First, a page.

Gurdjieff - Beelzebub's tales to his grandson - The restaurant
Type of spiritual experience
An allegory of health. Today a microwave.
A description of the experience
Beelzebub's tales to his grandson
"Well, my boy, as I was saying, to avoid the bustle of the street I entered a typical New York restaurant and, taking a seat at one of the tables, began to gaze out of the window at the crowd.
"And since it is the custom everywhere on your planet, when one sits in a restaurant or any other such public place, always to order and pay for something with what they call 'money' for the profit of the proprietor of the establishment, I did the same and ordered for myself a glass of their famous
"This famous American drink consists of the juice squeezed from oranges or from their famous 'grapefruit,' and the beings of that continent drink it, always and everywhere, in incredible quantities.
"It must be admitted that this famous 'orangeade' does occasionally refresh them in hot weather, yet in its action upon what are called the 'mucous membranes' of the stomach and intestines this drink of theirs is another of the many factors which, taken together, are leading—slowly but inevitably—to the destruction of that 'unnecessary and negligible' function called the 'digestive function of the stomach. '
"Well then, sitting at the table with this famous orangeade and watching the passers-by in the hope of catching sight of the Mister I was waiting for, I began casually looking around at the objects in the restaurant.
"On the table at which I was sitting, I noticed among other things what is called the 'menu' of the restaurant.
'Menu,' on your planet, is the name given to a sheet of paper on which are written the names of all the varieties of food and drink served in that restaurant.
"Looking over this paper, I found that no fewer than seventy-eight different dishes could be ordered there that day.
"This staggered me, and I wondered what kind of a stove these Americans must have in their kitchen to be able to prepare seventy-eight different dishes on it in a single day.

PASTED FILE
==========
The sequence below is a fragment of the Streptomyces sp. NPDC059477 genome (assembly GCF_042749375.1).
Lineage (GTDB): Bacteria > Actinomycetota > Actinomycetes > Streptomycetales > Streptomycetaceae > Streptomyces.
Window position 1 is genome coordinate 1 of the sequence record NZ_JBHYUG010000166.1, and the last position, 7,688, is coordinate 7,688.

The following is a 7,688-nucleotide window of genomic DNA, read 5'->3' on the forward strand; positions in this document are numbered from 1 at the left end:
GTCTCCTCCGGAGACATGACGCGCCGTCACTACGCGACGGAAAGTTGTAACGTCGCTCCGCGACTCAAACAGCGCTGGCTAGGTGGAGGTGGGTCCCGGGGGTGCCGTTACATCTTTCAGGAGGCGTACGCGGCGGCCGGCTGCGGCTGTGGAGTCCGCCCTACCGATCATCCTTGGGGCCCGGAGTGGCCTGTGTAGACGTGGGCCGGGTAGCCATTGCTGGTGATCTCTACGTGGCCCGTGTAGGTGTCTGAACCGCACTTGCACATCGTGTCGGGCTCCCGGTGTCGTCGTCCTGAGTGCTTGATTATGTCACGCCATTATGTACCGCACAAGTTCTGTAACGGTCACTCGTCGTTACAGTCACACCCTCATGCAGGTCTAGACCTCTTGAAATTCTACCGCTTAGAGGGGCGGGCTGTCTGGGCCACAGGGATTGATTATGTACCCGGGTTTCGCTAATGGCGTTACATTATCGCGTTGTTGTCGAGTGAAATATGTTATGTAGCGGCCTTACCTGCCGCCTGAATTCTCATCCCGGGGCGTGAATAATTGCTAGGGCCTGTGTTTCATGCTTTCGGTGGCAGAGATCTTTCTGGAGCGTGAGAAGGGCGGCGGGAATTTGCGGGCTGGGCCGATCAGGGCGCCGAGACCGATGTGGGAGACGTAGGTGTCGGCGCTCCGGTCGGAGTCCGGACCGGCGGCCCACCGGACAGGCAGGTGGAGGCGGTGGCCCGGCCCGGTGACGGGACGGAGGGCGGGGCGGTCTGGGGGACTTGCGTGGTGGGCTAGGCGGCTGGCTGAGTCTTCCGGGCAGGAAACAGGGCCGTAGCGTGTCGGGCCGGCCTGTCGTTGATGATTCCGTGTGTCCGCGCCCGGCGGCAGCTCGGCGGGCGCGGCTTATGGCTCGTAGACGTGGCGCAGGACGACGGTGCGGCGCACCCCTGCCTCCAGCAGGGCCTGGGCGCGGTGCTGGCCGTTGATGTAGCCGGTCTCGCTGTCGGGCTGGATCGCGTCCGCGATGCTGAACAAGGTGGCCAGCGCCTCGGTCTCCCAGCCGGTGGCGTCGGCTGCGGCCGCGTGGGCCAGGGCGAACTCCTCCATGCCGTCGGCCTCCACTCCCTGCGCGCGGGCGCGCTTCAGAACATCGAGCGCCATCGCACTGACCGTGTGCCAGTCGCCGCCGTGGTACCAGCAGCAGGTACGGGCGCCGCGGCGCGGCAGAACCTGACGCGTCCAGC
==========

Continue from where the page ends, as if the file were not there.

"I should add that I had been on every one of the continents there and had been the guest of a great many beings of different castes.
"And since I had seen food prepared innumerable times, in their houses and also in my own, I already knew more or less that to prepare a single dish one needed at least two or three saucepans. So I reckoned that as these Americans prepared seventy-eight dishes in one kitchen they would certainly need about three hundred pots and pans.
"I wanted to see for myself how it was possible to accommodate three hundred saucepans on one stove, so I decided to offer what they call a good 'tip' to the waiter who had brought me the orangeade, to let me see the kitchen of the restaurant with my own eyes
"The waiter somehow arranged it, and I went into the kitchen.
"When I got there, what do you think? What picture met my eyes? A stove with three hundred pots and pans?
"Not on your life . . . !!
"What I saw was nothing but a 'midget' gas stove, like the ones in the rooms of 'confirmed bachelors,' or of 'man-haters,' that is to say, 'worthless old maids.'
"By the side of this 'pimple of a stove' sat a bull-necked cook of Scottish origin reading the newspaper, inseparable from every American, in this case, it seems, the Times.
"I looked around in amazement and I also looked at the bull neck of this cook.
"As I was standing there dumbfounded, a waiter came into the kitchen from the restaurant and, in a peculiar English, gave the bull-necked cook an order for a certain very elaborate dish.
"From his accent I could tell that the waiter who ordered this dish with a fancy name had only recently arrived from the continent of Europe, obviously with the dream of filling his pockets with American dollars—that dream of every European who has never been to America, and which now allows no one in Europe to sleep in peace.
"When this aspirant to 'American multimillionairedom' had ordered the fancy dish, the bull-necked cook got up from his place without haste, very heavily, and took down from the wall a small 'bachelor's frying pan,' as it is called there.
"Then having lighted his 'midget stove' he put the frying pan on it, and still moving ponderously, he went over to one of the many cupboards, took out a tin of some canned food, opened it, and emptied the entire contents into the pan.
"Then in the same way he went over to another cupboard and took out another can of food, but this time he poured only a little of the contents into the frying pan and, having stirred the resulting mixture, he arranged the whole lot with precision on a plate which he set on the table, and again sat down in his former place and resumed the interrupted reading of his newspaper.
"This bull-necked cook carried out the whole procedure with the most complete indifference, like a real automaton, it was visible from his movements that his thoughts were far away, doubtless where the events described by that American newspaper were taking place.
"The waiter who had ordered this fancy dish soon came back to the kitchen bearing a very large copper tray on which were laid out a vast quantity of what is called 'fashionable cutlery' made of hollow metal and, having set the plate with this strange food on the tray, he carried the whole thing into the restaurant.
"When I returned to my seat, I saw at another table nearby a 'Mister' who was smacking his lips over the dish that I had chanced to see prepared in the kitchen.
"Looking out of the window again, I finally caught sight, in the crowd, of the Mister I expected, so, settling my bill at once, I left the restaurant.